For a country moving forward, what better symbol than the Ambassador car? Officially called the Hindustan Ambassador, the vehicle first went into production in India in the late 1950s, after the nation gained independence. The car's nickname was the King of Indian Roads, but in Raghubir Singh’s photographs, it’s a car of the people. One picture shows chickens in the trunk of a black Ambassador with a white top in Kashmir. In another image, a factory worker rests between shifts at an Ambassador factory in West Bengal.
Despite the car’s significance in national history, Singh’s photographs exist within the larger history of movement around the Asian continent. In "The Traveler’s Eye: Scenes of Asia," opening tomorrow, November 22, at the Arthur M. Sackler Gallery, curators placed Singh’s work across from a scroll and woodblock prints from Japan. And among the items in adjoining rooms are rocks from China and archeological sketches done in Iraq. Curator Debra Diamond says the more than 100 travel mementos spanning 500 years are meant to be in dialogue with each other. “These are all different ways of remembering and recording the experience of travel or being in other places,” Diamond says.
At a time when Google Maps takes people around the world in an instant, certain sections of the exhibition depict travel in a bygone era. The Ambassador car, for example, went out of production this year. Even the 72 postcards, perhaps the most relatable objects on display, seem charmingly old fashioned in the digital age, when they tend to get relegated to museum gift shops. "There’s a continuity with present day travel, but this is also very much of a moment," Diamond says.
"Back in the day, in all of those places there would have been big racks of postcards for sale on the street," says Nancy Micklewright, who curated the postcards. "Not any more."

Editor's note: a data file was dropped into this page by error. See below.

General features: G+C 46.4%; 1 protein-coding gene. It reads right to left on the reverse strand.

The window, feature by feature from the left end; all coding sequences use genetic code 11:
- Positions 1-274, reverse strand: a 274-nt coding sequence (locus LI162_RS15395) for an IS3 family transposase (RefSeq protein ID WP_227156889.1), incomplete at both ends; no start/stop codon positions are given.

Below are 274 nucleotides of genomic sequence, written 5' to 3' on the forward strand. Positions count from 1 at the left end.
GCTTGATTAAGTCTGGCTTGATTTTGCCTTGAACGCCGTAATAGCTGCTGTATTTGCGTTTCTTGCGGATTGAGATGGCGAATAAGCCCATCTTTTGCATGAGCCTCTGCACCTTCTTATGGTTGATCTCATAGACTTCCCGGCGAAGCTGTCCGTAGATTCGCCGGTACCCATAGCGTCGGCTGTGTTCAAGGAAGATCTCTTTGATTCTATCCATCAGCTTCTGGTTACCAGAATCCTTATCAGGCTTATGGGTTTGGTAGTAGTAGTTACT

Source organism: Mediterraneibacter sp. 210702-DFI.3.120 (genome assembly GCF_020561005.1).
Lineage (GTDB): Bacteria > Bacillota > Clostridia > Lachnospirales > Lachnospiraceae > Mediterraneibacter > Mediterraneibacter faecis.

It's certain older items in the exhibition that actually seem most contemporary. Japanese artists Utagawa Hiroshige and Katsushika Hokusai each depict the Tokaido road, a major route that linked Japan’s two largest cities. Like contemporary motorways, the Tokaido had rest stops where trekkers could find refreshments and lodging, which provide the settings for Hiroshige’s prints.
Hiroshige’s work—which captivated western artists such as Claude Monet and James Abbott McNeill Whistler—depicts an insider’s perspective. But elsewhere in the exhibition, the perspective is from the outside. German adventurer and archaeologist Ernst Herzfeld recorded his travels near Baghdad by sketching the ruins of Samarra. Charles Lang Freer, the founder and namesake of the Freer Gallery of Art, collected rocks in China and documented his experiences with annotated maps and detailed notes.
Ann Yonemura, curator of Japanese art and one of seven people behind the exhibition, says that "Scenes of Asia" provides "an opportunity to sample" the experiences within each of the countries represented. In addition to the places already mentioned, items in the exhibition come from the Middle East and North Africa, including Egypt, Tunisia, Israel, Morocco, Syria and Algeria. The exhibition should raise questions for the modern-day traveler, Yonemura says. "How do we remember the places that we’ve seen? How do we memorialize them?"